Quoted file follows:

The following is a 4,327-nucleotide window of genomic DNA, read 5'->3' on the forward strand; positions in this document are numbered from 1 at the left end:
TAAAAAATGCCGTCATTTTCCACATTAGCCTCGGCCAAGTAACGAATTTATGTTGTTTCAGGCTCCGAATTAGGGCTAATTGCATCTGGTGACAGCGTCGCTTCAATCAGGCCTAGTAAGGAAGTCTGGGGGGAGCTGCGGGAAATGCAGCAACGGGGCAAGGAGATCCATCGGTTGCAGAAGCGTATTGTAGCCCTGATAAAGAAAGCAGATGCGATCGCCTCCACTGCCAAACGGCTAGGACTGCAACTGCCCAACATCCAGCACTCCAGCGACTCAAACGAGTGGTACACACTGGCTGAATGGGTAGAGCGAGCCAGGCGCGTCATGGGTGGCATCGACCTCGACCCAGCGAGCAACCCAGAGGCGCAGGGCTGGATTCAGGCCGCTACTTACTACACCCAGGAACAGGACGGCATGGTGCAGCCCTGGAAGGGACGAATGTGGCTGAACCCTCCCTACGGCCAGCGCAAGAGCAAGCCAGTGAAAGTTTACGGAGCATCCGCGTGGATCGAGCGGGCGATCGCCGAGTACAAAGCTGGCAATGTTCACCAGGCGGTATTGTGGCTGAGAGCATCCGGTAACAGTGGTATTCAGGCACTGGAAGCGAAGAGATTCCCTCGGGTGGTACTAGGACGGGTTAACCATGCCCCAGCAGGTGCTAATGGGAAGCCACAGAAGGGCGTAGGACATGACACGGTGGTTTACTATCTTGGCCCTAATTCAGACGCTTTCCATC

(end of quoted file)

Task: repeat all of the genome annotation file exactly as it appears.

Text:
The following is a 4,327-nucleotide window of genomic DNA, read 5'->3' on the forward strand; positions in this document are numbered from 1 at the left end:
TAAAAAATGCCGTCATTTTCCACATTAGCCTCGGCCAAGTAACGAATTTATGTTGTTTCAGGCTCCGAATTAGGGCTAATTGCATCTGGTGACAGCGTCGCTTCAATCAGGCCTAGTAAGGAAGTCTGGGGGGAGCTGCGGGAAATGCAGCAACGGGGCAAGGAGATCCATCGGTTGCAGAAGCGTATTGTAGCCCTGATAAAGAAAGCAGATGCGATCGCCTCCACTGCCAAACGGCTAGGACTGCAACTGCCCAACATCCAGCACTCCAGCGACTCAAACGAGTGGTACACACTGGCTGAATGGGTAGAGCGAGCCAGGCGCGTCATGGGTGGCATCGACCTCGACCCAGCGAGCAACCCAGAGGCGCAGGGCTGGATTCAGGCCGCTACTTACTACACCCAGGAACAGGACGGCATGGTGCAGCCCTGGAAGGGACGAATGTGGCTGAACCCTCCCTACGGCCAGCGCAAGAGCAAGCCAGTGAAAGTTTACGGAGCATCCGCGTGGATCGAGCGGGCGATCGCCGAGTACAAAGCTGGCAATGTTCACCAGGCGGTATTGTGGCTGAGAGCATCCGGTAACAGTGGTATTCAGGCACTGGAAGCGAAGAGATTCCCTCGGGTGGTACTAGGACGGGTTAACCATGCCCCAGCAGGTGCTAATGGGAAGCCACAGAAGGGCGTAGGACATGACACGGTGGTTTACTATCTTGGCCCTAATTCAGACGCTTTCCATC